Date of this version


Document Type



Technology acceptance model (TAM), Online education, Distance learning, Blended learning, Intention


Prior research suggests that individuals’ technology acceptance levels may affect their work and learning performance outcomes when activities are conducted through information technology usage. Most previous research investigating the relationship between individual attitudes towards technology and learning has been conducted in technology-intensive settings. In this study we investigate the relationship between individuals’ technology acceptance factors and their performance in a non-technology intensive course – an introductory accounting course where technology is used as a learning tool but where knowledge of technology is not a primary learning objective. Results show that individuals with lower levels of academic proficiency are likely to perform worse if they are also less accepting of technology, compared to their relative peers with higher levels of technology acceptance.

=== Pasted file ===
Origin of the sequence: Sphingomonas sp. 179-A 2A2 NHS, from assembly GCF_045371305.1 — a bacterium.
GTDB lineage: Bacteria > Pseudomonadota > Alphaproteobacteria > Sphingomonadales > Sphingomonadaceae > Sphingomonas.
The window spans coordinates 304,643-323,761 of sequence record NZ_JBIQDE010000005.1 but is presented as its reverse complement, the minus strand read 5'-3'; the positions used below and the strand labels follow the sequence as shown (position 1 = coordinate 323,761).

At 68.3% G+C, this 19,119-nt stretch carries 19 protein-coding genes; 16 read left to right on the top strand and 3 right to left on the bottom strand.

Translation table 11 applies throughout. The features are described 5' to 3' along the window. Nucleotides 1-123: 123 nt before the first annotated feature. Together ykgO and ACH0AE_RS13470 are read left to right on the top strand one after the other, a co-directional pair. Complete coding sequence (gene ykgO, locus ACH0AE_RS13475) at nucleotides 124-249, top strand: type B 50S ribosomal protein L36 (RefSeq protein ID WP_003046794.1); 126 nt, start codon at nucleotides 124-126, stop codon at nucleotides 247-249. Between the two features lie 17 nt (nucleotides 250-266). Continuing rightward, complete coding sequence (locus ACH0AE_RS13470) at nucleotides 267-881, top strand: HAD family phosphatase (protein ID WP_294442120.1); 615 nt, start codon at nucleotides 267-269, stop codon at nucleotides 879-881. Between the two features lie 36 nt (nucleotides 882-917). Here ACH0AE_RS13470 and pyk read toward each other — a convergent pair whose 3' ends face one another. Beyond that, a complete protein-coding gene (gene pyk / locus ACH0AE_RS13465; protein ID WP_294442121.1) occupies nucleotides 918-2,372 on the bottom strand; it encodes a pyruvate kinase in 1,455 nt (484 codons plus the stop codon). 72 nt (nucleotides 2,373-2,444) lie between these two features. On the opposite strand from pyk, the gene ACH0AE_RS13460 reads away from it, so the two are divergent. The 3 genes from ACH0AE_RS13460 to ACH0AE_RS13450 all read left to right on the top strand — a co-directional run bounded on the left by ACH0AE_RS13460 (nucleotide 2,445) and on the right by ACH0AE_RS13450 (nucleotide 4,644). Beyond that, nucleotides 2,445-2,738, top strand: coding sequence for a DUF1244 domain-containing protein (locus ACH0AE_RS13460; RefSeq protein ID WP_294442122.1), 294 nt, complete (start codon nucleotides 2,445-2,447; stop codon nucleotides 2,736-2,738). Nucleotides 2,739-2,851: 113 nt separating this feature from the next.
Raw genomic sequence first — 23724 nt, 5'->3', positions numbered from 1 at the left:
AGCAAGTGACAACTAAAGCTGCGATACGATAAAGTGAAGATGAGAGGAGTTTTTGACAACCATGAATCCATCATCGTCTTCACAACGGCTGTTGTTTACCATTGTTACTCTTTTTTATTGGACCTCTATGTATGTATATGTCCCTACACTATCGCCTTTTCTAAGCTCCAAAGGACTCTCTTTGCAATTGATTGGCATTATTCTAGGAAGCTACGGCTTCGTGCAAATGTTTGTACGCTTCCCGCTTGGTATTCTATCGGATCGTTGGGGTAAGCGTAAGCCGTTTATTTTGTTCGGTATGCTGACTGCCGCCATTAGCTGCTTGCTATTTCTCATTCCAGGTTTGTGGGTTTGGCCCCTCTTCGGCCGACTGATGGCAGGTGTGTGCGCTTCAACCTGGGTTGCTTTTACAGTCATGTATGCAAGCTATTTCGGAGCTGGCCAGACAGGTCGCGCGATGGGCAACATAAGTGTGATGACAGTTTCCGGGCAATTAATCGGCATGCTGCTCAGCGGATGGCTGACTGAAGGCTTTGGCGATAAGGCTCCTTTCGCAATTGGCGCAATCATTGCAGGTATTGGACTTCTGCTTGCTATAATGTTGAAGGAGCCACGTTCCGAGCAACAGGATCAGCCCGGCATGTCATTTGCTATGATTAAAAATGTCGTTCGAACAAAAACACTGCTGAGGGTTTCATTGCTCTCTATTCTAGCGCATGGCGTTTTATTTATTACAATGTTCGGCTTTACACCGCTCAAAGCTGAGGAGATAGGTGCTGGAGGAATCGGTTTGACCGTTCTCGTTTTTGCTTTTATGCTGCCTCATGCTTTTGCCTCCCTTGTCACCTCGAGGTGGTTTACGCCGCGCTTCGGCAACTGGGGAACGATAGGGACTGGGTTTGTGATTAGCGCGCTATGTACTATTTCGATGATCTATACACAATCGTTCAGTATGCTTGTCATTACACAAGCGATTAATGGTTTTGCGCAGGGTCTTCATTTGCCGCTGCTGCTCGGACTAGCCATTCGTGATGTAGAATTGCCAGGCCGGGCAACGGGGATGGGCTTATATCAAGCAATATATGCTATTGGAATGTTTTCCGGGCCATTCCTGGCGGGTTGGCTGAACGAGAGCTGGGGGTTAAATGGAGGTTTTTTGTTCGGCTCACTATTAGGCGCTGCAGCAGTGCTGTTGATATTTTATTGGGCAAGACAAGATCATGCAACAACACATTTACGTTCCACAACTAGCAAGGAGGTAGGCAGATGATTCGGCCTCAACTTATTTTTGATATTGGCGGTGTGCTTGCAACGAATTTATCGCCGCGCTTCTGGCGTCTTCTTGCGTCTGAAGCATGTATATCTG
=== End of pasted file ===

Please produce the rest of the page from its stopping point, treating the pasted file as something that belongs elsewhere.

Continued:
Published in

Journal Of Information Systems Education

Citation/Other Information

Journal of Information Systems Education, Vol. 23(1)

Included in

Accounting Commons